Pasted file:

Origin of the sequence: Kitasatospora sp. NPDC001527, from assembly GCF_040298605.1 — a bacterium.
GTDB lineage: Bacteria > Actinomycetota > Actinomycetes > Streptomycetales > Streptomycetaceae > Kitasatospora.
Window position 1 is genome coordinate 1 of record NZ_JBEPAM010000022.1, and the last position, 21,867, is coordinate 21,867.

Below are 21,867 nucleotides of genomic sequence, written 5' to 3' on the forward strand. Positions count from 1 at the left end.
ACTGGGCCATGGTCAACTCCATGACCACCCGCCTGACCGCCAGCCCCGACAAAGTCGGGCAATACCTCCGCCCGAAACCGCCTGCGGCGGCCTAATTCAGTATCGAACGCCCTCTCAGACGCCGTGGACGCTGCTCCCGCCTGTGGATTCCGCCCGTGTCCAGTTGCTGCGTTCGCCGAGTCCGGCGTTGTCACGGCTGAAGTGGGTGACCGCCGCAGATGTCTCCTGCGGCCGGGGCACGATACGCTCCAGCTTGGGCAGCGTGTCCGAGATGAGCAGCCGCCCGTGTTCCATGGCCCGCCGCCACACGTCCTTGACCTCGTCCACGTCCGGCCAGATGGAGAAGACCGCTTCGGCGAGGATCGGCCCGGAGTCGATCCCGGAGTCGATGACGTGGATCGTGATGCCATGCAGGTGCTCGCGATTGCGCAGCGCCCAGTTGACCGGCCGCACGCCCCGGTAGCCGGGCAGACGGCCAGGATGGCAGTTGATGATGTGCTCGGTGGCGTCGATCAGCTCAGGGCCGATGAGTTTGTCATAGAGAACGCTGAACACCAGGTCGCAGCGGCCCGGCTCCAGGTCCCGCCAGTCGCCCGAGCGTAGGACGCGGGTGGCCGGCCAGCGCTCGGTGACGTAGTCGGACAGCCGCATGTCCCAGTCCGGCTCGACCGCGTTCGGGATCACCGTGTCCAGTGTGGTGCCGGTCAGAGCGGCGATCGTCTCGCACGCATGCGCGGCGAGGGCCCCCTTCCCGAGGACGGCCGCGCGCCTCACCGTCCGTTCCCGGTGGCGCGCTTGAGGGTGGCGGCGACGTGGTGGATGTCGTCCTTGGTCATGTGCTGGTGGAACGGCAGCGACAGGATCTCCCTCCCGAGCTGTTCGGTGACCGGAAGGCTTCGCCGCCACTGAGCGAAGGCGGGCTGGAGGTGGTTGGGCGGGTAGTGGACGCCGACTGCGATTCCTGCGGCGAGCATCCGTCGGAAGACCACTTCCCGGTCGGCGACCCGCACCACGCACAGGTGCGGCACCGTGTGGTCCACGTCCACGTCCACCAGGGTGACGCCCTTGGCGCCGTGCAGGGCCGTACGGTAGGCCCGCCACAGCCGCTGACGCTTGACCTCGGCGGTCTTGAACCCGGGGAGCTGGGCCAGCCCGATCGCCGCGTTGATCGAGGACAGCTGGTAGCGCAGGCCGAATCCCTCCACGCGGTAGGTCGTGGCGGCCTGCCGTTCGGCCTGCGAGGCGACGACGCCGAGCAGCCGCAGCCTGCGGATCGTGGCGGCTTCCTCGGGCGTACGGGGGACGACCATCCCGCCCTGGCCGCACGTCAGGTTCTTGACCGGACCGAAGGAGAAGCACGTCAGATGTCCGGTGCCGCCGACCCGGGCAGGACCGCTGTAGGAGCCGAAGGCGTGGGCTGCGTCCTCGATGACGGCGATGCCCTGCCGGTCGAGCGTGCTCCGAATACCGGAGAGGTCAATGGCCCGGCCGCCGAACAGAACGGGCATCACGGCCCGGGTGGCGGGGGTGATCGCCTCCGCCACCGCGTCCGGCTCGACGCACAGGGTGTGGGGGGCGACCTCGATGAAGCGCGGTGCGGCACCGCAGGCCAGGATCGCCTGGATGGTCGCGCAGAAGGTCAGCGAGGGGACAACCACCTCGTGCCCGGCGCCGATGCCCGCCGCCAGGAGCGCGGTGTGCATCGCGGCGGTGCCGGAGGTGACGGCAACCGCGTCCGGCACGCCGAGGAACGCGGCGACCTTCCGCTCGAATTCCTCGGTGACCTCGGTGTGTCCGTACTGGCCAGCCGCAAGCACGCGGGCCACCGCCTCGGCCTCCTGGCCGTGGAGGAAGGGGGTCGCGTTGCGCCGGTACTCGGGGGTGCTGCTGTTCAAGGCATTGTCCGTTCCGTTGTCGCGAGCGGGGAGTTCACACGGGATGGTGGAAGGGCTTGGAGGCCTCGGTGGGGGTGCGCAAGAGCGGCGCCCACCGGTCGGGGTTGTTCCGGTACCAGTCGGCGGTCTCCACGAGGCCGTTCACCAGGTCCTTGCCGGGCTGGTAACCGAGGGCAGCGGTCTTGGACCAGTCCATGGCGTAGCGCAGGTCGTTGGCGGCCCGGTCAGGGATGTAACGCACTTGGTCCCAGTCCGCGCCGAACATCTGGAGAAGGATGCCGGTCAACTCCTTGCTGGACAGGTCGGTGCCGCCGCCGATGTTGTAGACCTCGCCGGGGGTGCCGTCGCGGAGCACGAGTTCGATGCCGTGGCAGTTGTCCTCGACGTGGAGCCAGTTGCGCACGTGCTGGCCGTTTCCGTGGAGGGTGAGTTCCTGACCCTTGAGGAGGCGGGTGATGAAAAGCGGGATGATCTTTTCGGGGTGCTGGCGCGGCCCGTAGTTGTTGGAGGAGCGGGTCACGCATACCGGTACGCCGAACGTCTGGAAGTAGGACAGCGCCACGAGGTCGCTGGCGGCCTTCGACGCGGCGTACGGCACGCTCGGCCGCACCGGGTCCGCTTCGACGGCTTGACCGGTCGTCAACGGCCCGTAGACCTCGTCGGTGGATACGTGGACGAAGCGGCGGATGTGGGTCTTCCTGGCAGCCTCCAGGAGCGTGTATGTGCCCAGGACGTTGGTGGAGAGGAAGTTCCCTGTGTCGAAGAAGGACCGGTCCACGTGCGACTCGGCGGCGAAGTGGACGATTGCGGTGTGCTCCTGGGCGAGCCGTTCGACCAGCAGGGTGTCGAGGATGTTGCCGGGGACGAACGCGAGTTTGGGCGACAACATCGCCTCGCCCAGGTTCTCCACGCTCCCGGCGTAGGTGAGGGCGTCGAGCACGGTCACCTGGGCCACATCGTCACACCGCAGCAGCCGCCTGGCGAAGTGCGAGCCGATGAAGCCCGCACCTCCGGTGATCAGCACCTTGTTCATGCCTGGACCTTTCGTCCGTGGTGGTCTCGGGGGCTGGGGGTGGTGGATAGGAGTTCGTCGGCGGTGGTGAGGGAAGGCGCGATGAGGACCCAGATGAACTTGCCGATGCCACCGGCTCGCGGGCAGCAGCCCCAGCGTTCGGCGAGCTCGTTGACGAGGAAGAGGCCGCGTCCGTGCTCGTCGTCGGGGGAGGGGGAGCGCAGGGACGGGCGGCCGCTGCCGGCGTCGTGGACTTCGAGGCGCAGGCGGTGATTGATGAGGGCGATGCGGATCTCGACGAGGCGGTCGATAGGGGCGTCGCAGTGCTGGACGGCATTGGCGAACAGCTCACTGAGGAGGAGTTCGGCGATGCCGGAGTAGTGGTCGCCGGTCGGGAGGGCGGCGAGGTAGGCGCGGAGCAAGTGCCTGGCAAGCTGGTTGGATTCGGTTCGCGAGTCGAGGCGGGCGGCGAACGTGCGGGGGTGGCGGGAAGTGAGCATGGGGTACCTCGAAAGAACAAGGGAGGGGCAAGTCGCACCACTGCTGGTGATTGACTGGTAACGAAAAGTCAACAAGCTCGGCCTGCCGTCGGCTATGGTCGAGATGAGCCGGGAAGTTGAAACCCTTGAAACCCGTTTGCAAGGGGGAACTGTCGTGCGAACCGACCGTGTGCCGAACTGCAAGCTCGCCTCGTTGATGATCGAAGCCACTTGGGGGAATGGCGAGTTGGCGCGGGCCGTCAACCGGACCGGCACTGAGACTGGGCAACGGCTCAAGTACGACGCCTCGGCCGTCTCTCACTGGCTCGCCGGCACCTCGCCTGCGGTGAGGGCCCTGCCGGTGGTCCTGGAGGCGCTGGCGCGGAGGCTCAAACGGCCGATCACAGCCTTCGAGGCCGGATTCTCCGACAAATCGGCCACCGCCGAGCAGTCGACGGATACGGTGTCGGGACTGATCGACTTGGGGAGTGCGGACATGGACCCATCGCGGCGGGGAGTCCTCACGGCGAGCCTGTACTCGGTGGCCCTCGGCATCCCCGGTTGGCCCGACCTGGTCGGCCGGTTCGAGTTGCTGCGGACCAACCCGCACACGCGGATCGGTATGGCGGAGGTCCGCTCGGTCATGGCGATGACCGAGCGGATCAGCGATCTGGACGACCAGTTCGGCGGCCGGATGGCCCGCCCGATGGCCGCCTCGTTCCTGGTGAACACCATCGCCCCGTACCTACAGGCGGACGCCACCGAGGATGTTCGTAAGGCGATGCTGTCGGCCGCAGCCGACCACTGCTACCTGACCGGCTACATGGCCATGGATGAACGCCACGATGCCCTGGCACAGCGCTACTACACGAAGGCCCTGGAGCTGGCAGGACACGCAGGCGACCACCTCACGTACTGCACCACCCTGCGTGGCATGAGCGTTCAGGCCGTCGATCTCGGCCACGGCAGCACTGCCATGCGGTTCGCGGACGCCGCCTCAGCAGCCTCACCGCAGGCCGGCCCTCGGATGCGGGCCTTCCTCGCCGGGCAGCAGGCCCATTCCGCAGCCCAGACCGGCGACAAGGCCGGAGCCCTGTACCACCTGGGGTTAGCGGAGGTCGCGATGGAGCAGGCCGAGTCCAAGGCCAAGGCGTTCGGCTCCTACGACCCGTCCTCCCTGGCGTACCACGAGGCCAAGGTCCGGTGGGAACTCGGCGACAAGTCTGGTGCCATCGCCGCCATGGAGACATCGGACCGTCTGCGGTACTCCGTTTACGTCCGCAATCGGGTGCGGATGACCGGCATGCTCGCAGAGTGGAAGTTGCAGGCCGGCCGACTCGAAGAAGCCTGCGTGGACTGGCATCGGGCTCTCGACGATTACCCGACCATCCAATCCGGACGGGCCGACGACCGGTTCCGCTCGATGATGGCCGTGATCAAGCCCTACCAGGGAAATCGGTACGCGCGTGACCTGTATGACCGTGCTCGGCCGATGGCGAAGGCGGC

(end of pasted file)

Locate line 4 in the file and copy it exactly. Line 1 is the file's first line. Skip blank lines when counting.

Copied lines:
Below are 21,867 nucleotides of genomic sequence, written 5' to 3' on the forward strand. Positions count from 1 at the left end.